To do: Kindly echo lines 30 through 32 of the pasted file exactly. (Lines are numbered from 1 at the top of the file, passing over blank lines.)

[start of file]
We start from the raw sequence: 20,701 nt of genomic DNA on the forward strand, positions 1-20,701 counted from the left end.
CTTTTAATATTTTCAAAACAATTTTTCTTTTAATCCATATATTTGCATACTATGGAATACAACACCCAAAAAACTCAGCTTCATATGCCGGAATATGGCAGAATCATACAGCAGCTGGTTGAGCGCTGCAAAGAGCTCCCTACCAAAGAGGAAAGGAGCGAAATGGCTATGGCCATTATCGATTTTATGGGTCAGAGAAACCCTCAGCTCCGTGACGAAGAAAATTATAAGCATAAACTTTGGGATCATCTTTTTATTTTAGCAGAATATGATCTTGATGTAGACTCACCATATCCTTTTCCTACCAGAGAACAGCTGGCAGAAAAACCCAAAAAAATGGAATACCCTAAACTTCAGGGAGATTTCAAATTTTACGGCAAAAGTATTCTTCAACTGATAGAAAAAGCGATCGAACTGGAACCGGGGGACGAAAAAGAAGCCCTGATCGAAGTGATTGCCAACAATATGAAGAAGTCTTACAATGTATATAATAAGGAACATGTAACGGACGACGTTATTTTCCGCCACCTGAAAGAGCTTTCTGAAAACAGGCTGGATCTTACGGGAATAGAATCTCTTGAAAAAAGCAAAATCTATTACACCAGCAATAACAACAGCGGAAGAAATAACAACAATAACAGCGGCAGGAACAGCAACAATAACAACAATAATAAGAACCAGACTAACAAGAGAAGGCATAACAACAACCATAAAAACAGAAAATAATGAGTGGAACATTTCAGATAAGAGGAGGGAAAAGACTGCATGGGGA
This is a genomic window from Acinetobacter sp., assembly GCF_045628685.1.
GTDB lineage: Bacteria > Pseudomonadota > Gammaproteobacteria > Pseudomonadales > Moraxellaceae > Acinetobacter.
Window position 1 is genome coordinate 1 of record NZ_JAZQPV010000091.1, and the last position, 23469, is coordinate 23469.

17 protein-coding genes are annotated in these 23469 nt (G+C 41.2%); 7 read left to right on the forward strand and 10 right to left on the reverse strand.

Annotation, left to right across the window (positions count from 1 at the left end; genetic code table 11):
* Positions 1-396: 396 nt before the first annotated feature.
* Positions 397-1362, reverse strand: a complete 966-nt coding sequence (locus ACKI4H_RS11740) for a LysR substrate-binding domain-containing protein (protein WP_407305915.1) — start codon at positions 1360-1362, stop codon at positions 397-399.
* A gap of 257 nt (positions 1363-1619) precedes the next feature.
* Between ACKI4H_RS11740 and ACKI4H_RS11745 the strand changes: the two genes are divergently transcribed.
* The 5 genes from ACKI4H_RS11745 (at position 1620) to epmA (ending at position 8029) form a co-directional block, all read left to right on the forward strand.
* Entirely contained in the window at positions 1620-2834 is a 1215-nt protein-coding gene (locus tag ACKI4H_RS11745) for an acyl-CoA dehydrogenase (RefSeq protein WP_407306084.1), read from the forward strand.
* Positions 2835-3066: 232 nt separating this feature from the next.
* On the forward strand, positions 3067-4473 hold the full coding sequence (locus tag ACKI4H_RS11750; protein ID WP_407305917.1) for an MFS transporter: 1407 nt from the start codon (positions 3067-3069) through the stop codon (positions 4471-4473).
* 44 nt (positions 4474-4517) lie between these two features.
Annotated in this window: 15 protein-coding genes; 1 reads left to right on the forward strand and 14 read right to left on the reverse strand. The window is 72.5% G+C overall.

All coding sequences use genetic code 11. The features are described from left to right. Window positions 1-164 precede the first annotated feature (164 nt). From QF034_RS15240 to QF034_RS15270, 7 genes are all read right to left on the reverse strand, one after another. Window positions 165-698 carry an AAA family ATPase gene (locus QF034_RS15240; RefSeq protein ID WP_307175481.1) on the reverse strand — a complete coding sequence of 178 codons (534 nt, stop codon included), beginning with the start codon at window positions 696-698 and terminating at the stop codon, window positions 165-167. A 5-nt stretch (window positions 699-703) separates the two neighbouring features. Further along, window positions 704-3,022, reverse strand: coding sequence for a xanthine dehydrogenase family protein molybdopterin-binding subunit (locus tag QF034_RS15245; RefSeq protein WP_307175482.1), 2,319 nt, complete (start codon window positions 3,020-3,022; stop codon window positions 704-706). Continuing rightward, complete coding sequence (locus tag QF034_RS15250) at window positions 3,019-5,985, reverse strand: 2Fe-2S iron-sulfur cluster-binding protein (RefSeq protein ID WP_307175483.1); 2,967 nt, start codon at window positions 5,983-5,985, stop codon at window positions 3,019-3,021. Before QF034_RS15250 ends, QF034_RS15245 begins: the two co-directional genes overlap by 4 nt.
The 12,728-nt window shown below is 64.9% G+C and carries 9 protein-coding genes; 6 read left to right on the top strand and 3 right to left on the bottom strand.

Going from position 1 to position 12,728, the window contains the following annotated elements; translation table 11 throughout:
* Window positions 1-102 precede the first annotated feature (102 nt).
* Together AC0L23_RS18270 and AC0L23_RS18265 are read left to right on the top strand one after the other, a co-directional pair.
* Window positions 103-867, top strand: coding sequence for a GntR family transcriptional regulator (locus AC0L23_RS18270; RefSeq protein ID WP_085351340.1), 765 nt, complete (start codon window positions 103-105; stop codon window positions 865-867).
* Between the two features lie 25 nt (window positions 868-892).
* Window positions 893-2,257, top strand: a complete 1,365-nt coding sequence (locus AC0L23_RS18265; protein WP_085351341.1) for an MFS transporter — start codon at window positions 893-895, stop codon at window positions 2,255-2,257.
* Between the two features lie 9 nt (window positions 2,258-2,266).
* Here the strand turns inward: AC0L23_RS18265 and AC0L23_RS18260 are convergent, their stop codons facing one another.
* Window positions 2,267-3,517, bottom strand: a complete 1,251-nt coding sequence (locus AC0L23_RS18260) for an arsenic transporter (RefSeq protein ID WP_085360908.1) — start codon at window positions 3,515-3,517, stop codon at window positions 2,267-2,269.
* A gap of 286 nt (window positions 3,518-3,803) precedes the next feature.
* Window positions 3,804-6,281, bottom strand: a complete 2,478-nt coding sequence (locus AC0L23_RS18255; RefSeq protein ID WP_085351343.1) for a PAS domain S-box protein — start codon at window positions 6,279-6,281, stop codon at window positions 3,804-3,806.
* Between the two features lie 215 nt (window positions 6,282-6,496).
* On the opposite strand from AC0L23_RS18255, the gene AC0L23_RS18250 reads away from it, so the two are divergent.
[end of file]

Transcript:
* Window positions 3,804-6,281, bottom strand: a complete 2,478-nt coding sequence (locus AC0L23_RS18255; RefSeq protein ID WP_085351343.1) for a PAS domain S-box protein — start codon at window positions 6,279-6,281, stop codon at window positions 3,804-3,806.
* Between the two features lie 215 nt (window positions 6,282-6,496).
* On the opposite strand from AC0L23_RS18255, the gene AC0L23_RS18250 reads away from it, so the two are divergent.